Marijuana Arrests Are Up for the First Time Since 2009
Someone gets arrested for weed every 45 seconds in the United States.
With Washington, Colorado, Oregon, and the District of Columbia all legalizing recreational marijuana use in recent years, it might seem like the United States is making progress on the issue, but arrest numbers tell a different story.
The FBI's Uniform Crime Reporting (UCR) Program revealed on Monday that an estimated 700,993 arrests were made nationwide for marijuana-related offenses in 2014, up from 693,058 in 2013. That's an average of one person arrested for a marijuana-related offense every 45 seconds.
As the pro-legalization organization Marijuana Policy Project notes, this is the first year since 2009 where arrests for marijuana-related offenses have gone up.
"It's tough to say why the arrests are up, especially considering the recent data from the National Survey on Drug Use and Health that showed that really not all that much has changed in actual marijuana use patterns," Marijuana Policy Project's communication manager Morgan Fox told Motherboard. "All it shows is that in some places law enforcement is overzealously enforcing marijuana policy."
The report doesn't give a state-by-state breakdown, but does have a broad regional breakdown showing most of these arrests are made in the midwest. For example, 52 percent of marijuana possession-related arrests were made in the Midwest, compared to 44 percent in the Northeast, and 17.1 percent in the West.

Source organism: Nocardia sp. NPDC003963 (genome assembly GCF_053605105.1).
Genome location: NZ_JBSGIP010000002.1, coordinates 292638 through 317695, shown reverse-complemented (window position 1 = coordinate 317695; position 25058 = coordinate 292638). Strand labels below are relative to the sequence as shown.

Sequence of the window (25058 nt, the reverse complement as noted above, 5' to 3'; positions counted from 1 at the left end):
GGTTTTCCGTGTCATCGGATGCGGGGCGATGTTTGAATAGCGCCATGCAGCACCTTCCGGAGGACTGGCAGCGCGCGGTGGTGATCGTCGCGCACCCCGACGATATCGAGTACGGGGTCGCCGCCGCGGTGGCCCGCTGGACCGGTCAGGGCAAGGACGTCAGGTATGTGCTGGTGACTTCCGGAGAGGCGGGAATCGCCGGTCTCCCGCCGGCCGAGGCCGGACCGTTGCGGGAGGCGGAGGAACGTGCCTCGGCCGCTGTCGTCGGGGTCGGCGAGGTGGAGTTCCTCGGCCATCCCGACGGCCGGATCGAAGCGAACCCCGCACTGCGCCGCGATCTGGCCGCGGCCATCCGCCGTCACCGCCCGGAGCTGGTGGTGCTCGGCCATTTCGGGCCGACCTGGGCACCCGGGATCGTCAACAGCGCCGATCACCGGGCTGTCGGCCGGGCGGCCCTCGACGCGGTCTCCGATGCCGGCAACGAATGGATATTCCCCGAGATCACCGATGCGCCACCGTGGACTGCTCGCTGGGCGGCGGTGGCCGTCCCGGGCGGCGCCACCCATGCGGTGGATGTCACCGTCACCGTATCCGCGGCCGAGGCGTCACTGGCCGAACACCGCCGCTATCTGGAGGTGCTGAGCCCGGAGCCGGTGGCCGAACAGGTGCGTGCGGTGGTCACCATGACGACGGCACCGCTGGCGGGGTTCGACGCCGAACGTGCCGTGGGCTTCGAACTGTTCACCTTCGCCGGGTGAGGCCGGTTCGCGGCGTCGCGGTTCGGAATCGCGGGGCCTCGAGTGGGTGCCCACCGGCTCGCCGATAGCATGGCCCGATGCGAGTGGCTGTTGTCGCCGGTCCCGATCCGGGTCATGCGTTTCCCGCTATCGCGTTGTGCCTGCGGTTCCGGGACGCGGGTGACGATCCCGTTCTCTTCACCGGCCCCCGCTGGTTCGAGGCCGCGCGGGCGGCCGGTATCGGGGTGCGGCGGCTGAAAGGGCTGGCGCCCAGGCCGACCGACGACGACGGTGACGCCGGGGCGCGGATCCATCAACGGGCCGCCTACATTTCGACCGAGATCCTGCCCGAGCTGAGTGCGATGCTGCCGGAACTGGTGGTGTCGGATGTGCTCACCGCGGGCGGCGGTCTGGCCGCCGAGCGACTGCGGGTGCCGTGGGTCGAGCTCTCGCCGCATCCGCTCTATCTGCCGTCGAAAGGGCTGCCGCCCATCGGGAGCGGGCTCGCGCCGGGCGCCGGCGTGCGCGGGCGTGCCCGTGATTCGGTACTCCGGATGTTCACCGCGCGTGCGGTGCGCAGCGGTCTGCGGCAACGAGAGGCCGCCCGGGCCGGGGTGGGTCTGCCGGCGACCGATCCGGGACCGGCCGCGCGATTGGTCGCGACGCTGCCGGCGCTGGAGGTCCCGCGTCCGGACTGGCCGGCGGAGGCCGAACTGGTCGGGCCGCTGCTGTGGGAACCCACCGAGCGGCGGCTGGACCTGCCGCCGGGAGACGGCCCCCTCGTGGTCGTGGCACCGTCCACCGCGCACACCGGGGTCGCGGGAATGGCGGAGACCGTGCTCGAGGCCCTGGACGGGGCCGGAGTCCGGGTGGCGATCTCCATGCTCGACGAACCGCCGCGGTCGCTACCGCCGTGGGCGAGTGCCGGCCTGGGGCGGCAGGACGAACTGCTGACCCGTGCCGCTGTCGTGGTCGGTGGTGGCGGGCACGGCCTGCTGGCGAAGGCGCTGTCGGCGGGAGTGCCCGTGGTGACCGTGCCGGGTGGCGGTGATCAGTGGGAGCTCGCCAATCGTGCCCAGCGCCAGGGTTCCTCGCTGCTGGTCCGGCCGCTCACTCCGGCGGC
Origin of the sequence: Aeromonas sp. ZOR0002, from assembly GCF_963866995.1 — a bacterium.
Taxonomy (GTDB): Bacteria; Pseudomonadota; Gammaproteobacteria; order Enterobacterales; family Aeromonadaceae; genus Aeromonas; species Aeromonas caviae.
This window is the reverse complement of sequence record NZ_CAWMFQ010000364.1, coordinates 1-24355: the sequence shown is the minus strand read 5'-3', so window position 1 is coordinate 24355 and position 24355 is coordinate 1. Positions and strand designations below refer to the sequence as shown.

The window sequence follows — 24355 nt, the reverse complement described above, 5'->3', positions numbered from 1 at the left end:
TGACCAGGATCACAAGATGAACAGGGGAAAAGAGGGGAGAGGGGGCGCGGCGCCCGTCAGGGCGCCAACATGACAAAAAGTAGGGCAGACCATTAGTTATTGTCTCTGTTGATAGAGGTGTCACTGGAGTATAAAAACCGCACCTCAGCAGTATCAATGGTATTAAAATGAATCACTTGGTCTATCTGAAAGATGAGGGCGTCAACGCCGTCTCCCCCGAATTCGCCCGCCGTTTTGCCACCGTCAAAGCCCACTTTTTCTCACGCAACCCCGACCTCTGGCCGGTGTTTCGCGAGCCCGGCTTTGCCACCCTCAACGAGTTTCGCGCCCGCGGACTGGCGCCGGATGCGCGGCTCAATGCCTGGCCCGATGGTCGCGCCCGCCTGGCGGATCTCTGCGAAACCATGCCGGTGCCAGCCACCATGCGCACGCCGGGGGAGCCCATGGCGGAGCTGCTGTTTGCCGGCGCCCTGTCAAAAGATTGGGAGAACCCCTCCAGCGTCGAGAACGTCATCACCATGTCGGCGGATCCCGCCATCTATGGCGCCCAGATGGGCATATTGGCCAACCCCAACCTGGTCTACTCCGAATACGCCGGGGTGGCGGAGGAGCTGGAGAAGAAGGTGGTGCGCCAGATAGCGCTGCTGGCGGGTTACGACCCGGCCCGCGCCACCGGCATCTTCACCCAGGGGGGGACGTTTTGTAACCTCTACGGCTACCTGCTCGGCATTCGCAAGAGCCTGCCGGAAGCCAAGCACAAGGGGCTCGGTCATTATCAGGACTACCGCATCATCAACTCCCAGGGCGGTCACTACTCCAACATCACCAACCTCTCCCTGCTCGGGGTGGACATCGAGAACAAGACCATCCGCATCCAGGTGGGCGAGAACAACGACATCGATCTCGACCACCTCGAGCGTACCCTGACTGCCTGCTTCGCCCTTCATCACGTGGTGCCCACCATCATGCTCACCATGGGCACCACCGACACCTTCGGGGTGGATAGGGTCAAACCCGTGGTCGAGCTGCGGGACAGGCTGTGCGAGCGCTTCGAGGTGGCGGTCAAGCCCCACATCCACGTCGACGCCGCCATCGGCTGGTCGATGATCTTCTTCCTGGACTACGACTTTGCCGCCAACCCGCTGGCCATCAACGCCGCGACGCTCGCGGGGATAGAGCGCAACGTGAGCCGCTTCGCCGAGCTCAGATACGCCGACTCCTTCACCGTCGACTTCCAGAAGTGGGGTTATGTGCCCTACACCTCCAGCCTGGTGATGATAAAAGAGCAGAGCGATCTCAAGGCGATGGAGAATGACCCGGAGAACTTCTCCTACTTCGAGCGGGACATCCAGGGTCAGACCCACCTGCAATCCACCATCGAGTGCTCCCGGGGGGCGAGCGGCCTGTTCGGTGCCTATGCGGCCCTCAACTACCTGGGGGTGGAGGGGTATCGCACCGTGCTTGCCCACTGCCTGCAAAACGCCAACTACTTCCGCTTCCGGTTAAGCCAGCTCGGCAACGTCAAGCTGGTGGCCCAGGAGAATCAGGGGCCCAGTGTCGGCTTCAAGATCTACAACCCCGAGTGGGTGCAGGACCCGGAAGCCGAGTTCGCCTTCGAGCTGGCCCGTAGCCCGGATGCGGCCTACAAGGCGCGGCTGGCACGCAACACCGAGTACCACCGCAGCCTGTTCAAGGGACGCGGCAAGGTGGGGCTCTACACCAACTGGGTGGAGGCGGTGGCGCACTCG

What makes that figure seem even more unnecessarily high is that 88.42 percent of arrests were simply for possession, as opposed to sale and manufacturing. What's legal in Colorado, for example, and to the tune of $53 million in tax revenue for the state in 2014, could still potentially ruin your life in most of the country.
"Aside from just the emotional trauma of being arrested and the potential danger of having to be in jail for any length of time with people who might be there for violent crimes, you've got a lot of collateral consequences," Fox said. "It makes it more difficult to find a job, because you have to disclose whether or not you've been arrested. It makes it harder to get education loans. It follows people around and can have long term consequences in terms of their financial and educational opportunities."
Fox added that this is unfortunate considering the laws don't reflect popular opinion in the United States, which is swinging away from marijuana prohibition. The last Gallup poll on the issue, for example, showed that 51 percent of Americans support legalization.